10 years on, NCERT updates its books; DeMon, GST in syllabus

PUBLISH DATE 17th September 2017

Swachhta, Beti Bachao Also Part Of Text

The next Census is a little more than three years away but NCERT's social science textbook for class 8 still quotes literacy data from 2001 and the availability of housing, electricity and piped water from 1994. Its foreword bears the date November 30, 2007, and the book has been in print for 10 years without changes.

Come April, that will change as National Council of Educational Research and Training is updating all 182 of its textbooks. The chapters will be brought up to date and new developments like GST will be included. Altogether, NCERT has made 1,334 changes at an average rate of seven changes per book.

NCERT director Hrushikesh Senapaty told TOI the texts will be ready within a month and sent for printing immediately thereafter. They will be delivered to schools and individuals by March, be fore the start of the new academic session in April 2018. “Any student or any individual can place orders and we have started receiving orders. The books will be delivered via post as they need to be delivered to remote areas as well.“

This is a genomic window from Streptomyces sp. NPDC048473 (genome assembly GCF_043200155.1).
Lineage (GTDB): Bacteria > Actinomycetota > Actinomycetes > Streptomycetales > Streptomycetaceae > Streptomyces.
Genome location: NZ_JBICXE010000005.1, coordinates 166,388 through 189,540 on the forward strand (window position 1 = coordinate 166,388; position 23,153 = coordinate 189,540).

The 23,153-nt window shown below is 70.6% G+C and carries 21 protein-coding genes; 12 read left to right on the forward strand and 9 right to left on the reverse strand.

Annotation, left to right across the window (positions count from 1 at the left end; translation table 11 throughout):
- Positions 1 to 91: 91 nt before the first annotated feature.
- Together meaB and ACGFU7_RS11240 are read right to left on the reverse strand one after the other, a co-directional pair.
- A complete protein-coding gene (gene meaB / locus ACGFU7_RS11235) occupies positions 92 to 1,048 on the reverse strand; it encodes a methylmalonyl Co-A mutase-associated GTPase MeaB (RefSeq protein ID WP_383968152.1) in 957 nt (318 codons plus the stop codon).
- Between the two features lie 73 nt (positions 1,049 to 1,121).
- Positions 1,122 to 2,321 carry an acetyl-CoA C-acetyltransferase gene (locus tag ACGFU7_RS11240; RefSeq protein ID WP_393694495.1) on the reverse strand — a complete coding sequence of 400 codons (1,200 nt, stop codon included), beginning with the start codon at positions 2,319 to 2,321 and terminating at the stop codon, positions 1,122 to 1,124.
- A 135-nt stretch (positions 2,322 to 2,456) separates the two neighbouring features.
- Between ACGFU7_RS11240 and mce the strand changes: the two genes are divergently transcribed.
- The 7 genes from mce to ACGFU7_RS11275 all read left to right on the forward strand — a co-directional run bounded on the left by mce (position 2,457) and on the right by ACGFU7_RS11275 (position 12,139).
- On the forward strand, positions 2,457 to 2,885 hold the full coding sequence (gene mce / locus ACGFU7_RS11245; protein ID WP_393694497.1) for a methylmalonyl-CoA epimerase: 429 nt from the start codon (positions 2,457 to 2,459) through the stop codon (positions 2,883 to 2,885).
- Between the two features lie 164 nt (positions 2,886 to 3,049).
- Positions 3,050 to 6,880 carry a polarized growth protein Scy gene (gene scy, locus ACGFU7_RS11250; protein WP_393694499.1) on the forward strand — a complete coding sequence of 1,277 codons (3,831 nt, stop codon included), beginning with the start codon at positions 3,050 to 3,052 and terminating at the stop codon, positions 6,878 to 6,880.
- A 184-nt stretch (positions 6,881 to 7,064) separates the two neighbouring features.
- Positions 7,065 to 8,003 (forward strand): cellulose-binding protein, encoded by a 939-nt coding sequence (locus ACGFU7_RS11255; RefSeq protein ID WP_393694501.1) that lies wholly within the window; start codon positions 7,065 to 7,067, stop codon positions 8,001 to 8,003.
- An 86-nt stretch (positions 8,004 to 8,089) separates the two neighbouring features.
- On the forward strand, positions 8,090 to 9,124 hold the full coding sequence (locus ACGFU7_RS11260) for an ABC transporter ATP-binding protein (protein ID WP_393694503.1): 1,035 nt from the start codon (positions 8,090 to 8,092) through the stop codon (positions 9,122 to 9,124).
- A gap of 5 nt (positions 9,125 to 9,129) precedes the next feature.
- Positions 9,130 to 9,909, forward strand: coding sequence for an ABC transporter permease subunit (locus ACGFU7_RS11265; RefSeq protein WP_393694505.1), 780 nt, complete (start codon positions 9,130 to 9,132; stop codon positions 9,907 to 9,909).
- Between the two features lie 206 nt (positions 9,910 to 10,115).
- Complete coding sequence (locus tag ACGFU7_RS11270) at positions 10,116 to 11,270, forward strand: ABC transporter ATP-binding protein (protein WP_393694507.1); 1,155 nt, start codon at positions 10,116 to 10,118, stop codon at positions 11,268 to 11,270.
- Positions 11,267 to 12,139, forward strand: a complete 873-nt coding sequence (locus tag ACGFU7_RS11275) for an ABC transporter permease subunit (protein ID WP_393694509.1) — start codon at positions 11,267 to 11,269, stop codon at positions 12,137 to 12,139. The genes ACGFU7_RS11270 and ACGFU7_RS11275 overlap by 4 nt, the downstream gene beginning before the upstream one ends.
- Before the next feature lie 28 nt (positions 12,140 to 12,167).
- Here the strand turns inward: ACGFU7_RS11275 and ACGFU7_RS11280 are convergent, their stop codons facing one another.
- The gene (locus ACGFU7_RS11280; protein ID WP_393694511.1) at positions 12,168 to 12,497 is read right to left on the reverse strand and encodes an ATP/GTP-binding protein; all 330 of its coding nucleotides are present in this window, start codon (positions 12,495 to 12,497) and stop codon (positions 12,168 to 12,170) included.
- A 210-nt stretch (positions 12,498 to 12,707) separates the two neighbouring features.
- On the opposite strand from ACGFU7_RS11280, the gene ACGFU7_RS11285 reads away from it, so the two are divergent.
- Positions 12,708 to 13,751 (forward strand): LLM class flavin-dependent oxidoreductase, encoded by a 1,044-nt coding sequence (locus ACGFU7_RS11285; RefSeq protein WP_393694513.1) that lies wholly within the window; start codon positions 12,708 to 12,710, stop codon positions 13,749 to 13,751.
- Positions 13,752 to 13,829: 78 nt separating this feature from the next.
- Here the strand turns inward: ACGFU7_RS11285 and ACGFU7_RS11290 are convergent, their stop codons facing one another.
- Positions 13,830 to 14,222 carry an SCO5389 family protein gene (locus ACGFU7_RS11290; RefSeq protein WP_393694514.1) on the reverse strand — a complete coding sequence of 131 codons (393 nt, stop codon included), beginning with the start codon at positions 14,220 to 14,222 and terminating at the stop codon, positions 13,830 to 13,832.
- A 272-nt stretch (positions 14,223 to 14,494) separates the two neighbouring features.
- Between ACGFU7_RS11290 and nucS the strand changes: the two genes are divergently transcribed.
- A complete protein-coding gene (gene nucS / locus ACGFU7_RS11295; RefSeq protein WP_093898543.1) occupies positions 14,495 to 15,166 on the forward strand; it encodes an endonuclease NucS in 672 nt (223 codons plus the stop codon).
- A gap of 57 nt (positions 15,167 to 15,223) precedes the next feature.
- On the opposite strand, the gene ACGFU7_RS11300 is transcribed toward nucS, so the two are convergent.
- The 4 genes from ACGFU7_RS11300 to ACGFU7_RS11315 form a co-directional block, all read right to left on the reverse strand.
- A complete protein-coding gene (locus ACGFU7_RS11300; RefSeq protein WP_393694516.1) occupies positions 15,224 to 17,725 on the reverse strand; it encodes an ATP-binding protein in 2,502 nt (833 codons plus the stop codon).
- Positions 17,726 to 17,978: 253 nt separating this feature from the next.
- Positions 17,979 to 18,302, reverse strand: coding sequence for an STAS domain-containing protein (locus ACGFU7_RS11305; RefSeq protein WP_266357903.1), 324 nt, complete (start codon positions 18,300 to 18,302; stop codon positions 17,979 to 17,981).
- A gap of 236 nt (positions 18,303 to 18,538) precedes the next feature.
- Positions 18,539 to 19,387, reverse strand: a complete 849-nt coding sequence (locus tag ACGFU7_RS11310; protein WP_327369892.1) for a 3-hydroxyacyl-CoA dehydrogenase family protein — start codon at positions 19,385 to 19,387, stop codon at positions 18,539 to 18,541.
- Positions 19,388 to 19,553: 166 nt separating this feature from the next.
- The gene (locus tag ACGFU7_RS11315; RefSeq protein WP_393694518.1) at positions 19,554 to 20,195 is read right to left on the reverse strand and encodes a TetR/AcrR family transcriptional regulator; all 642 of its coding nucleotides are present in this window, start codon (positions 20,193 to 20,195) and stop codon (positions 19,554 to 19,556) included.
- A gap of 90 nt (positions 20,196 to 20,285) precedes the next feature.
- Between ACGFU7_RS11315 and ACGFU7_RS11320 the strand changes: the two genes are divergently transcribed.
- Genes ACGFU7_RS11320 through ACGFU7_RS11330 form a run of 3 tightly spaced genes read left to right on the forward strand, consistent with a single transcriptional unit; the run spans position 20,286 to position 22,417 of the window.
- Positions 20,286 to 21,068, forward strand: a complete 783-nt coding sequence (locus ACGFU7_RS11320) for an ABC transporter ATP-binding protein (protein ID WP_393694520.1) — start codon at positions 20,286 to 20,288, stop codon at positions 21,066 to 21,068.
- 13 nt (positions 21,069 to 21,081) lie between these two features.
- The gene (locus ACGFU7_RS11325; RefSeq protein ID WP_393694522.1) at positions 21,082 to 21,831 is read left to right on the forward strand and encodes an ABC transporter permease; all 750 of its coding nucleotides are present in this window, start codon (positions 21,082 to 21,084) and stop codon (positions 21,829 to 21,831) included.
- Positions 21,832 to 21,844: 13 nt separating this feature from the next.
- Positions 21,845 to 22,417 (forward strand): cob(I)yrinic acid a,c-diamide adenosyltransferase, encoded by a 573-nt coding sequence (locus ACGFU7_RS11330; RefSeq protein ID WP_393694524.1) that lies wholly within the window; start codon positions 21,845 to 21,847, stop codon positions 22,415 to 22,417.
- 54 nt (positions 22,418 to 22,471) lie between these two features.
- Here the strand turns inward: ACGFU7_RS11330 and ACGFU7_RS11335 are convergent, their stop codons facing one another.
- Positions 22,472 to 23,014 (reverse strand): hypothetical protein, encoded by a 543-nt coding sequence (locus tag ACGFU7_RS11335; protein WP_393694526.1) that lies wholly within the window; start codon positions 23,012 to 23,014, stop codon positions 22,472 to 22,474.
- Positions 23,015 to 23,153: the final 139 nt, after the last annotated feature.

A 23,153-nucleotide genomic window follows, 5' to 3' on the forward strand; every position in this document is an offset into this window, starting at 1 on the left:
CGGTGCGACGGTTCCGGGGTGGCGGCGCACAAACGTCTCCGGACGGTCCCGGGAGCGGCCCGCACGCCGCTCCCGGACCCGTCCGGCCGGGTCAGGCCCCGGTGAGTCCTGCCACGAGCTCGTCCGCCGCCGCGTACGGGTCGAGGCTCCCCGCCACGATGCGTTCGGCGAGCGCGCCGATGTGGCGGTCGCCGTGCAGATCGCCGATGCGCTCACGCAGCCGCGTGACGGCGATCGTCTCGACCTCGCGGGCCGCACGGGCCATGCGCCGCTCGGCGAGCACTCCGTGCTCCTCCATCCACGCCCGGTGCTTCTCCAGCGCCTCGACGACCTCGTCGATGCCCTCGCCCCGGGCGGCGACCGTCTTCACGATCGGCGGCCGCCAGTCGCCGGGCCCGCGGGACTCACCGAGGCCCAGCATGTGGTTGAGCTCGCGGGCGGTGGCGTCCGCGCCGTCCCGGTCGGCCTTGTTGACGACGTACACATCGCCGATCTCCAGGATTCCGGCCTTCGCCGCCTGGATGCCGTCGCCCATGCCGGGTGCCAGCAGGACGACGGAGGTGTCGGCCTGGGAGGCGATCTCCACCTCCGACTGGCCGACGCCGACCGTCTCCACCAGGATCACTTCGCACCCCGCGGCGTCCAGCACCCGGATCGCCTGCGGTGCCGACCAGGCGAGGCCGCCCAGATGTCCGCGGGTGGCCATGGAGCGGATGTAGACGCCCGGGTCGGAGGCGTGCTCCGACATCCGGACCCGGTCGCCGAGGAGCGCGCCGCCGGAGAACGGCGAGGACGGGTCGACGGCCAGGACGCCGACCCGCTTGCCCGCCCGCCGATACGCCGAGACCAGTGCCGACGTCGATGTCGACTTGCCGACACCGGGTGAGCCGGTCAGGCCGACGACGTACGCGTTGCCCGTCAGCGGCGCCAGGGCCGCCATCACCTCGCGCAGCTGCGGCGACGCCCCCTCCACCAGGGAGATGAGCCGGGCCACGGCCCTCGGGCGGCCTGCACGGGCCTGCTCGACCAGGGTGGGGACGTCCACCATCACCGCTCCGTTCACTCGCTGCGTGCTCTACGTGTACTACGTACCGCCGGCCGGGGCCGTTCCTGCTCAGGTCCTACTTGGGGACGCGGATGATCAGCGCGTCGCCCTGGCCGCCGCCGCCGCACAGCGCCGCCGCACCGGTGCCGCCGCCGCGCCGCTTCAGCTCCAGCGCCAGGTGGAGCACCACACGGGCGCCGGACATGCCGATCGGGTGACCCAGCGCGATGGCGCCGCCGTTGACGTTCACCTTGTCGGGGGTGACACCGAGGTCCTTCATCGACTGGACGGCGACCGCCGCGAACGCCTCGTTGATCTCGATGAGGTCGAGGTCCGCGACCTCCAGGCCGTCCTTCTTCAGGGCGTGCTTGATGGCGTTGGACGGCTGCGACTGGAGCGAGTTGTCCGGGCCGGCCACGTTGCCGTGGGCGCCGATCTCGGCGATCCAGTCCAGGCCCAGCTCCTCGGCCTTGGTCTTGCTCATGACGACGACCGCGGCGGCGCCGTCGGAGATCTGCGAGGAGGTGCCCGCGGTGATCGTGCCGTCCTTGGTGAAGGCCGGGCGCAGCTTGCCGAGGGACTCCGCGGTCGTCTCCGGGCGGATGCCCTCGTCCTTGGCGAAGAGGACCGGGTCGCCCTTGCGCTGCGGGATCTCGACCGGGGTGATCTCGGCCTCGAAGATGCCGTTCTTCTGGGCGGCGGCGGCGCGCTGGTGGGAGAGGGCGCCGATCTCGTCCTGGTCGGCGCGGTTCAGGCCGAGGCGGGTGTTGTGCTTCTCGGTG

The changes to the texts include updates, corrections and additions.

The updates will take care of old statistics, economic data, etc, while the additions will introduce topics like demonetisation, Beti Bachao Beti Padhao and Swachhta. However, more than half of the changes involve correction of spelling errors and simplification of language. “Quality-wise also we use 80gsm (grams per square metre) paper, which is higher than private and other state publishers,“ said Senapaty .

The Council has already got orders for more than 2 crore books on its website for next year, as against a total print run of 4.63 crore books for the 2017 session. Senapaty said they anticipate a much higher demand: “Assuming all the CBSE schools go for the books, we expect a demand of approximately 13 crore this year.“

NCERT has increased the number of its printers and vendors to fulfil the higher demand.